1. Compensating Errors:- If one account in the ledger is debited with Rs 500 less and another account in the ledger is credited Rs 500 less, these errors cancel themselves. That is, one error is neutralized by similar error on the opposite side.

Question 4.

Solution  4:

1.) Goods sold to Mr. Kumar amounted Rs. 500/- was recorded to the debit side of Mr. Kumar’s account by Rs. 50/-

2.) Mr. X paid Rs. 30,000 to Mr. Y however Mr. Y’s a/c was debited with Rs. 3,000 only.

Question 5.

Solution  5: If a transaction remains unrecorded in journal or subsidiary books is called error of omission. Example:- Purchases of Rs. 20,000 omitted to be posted in purchases day book.

Question 6.

Solution  6: When the accounting principle is violated while recording a transaction is called error of principle. Example:

1. Purchase of Machinery is debited to purchase account instead of Machinery Account.

2. Sales of old furniture is credited to sales account instead of furniture account.

Question 7.

Solution  7: Below are the errors cannot be disclosed by preparing a Trail Balance:-

1. Errors of Omission
2. Errors of Principle
3. Error of Duplication
4. Compensatory errors

Question 8.

Solution  8: An account in which the difference in the trail balance is put till such time that errors are located and rectified. It facilitates the preparation of financial statement even when the trail balance does not tally.

Question 9.

Solution  9:

Question 10.

Solution 10:

Question 11.

Solution 11:

Question 12.

Solution 12:

Errors of Omission:-

(iii) Goods amounting to Rs. 2,000 have been returned to Chakravati, but no entry has been made in the books.

(viii) Goods for Rs. 500 have been taken by the proprietor for his personal use, for which no entry has been passed in the books.

Error of Commission:-

(i) Purchased goods from Bhardwaj on credit for Rs. 600, but were recorded in the purchases book as Rs. 6,000.

(v) Goods sold to suresh for Rs. 650 were recorded as Rs. 560 in the Sales Book.

Compensating Error:-

(iv) An excess debit of Rs. 4,500 has been made in the account of X, whereas Y’s account has been credited by Rs. 5,000 instead of Rs. 500.

Error of Principle:-

(ii) Amount paid for the proprietor’s life insurance premium was debited to ‘General Expenses Account’.

(vi) Typewriter purchased for office use has been debited to purchases Account.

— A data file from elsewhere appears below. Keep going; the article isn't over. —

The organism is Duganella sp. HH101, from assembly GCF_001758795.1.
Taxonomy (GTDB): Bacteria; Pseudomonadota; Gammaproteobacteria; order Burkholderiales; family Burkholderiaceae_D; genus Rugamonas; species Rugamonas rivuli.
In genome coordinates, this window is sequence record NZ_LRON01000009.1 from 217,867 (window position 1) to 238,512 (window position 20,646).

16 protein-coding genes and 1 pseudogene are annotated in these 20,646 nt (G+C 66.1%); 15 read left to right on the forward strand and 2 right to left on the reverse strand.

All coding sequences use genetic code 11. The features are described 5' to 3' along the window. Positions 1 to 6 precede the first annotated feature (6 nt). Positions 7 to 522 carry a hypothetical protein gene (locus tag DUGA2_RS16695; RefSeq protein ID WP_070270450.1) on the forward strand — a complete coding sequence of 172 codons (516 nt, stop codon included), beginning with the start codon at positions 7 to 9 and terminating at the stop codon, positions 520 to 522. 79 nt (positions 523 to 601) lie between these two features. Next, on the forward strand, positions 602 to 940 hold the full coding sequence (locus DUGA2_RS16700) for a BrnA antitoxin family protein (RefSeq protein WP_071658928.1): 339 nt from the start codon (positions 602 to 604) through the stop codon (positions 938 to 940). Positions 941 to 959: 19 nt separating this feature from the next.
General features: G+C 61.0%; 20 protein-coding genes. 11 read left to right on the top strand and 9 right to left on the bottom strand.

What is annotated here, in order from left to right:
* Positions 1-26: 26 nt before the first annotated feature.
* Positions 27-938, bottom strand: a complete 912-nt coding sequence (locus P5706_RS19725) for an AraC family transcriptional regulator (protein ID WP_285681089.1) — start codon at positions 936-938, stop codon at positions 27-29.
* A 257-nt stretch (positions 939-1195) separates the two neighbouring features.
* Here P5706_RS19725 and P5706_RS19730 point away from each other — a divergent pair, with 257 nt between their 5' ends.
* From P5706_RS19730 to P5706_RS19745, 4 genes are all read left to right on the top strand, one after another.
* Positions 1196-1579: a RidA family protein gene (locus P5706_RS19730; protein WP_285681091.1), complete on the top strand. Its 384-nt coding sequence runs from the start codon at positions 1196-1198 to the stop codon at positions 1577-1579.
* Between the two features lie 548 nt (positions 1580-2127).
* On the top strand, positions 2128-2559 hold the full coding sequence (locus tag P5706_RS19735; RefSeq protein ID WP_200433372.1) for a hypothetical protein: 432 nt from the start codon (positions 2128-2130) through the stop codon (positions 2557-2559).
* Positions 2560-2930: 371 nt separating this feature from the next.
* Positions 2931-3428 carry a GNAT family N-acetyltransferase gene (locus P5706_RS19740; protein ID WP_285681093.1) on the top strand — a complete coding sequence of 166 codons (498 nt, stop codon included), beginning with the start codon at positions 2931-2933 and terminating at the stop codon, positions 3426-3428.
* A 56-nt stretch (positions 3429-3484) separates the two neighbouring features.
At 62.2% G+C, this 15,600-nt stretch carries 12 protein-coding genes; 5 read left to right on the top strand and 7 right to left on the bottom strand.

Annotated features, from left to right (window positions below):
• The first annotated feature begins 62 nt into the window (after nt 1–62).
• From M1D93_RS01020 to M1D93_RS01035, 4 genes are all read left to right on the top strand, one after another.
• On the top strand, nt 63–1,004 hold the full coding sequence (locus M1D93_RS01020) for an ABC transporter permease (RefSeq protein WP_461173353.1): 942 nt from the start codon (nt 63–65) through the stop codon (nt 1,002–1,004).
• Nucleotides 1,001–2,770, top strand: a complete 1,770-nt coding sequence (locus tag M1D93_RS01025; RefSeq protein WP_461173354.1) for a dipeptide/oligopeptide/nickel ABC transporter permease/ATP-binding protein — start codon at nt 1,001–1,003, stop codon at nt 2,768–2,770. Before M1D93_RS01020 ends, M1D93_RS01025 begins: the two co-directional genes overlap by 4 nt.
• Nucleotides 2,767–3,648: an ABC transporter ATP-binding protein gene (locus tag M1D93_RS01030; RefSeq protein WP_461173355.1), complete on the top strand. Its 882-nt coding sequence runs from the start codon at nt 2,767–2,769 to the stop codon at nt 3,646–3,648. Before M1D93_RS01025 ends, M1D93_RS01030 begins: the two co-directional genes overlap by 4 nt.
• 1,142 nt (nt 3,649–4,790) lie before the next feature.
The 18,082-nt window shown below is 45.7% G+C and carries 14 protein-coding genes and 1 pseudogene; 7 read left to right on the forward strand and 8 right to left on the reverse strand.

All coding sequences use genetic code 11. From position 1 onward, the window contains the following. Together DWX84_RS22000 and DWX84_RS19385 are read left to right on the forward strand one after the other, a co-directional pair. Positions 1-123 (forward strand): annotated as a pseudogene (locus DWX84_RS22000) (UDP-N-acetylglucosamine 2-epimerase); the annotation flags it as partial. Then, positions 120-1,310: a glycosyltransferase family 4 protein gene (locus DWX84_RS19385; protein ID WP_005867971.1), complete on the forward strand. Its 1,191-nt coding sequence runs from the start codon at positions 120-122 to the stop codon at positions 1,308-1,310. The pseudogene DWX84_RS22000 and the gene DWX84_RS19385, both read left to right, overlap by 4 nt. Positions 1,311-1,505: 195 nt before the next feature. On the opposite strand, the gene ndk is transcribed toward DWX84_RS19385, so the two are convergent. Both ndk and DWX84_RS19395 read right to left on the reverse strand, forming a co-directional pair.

(vii) Wages paid for the construction of Building Rs. 15,000 were recorded in ‘Wages Account’.

Question 13.

Solution 13:

In the above transactions only 1st transaction will affect the trail balance it is error of posting in one account. Transaction 2nd, 3rd and 4th will not affect the trail balance because these are error of principle.

Question 14.

Solution 14:

It is statement prepared with the help of ledger balances at the end of financial year to test the arithmetical accuracy of books of accounts. Balancing of trial balance does not ensure the accuracy of books of accounts. Errors which remain undetected even if trail balance agrees:

Errors of Omission:- If a transaction forgotten to record there will be no effect on the trail balance.

Errors of Commission:- When wrong amount is entered either in journal or subsidiary books.

Compensating Errors:- If the effect of one error is neutralised by the effect of some other error.

Errors of Principle:- When fundamental principle of accountancy is violated while recording a transaction.

## Class 11 Accounts Chapter 14 Practical Problems Solutions

Numerical Question

Question 1.

Solution 1:

Question 2.

Solution 2:

Question 3. (A)

Solution 3:

Question 3. (B)

Solution 3: (B)

Question 4.

Solution 4:

Point of Knowledge:-

Closing Stock not recorded individual as it has not been accounted yet.

Question 5.

Solution 5:

Question 6.

Solution 6:

Question 7.

Solution 7:

Point of knowledge:-

Here Trail Balance is not matched hence we have to make a Suspense Account by balancing figure.

Question 8.

Solution 8:

Question 9.

Solution 9: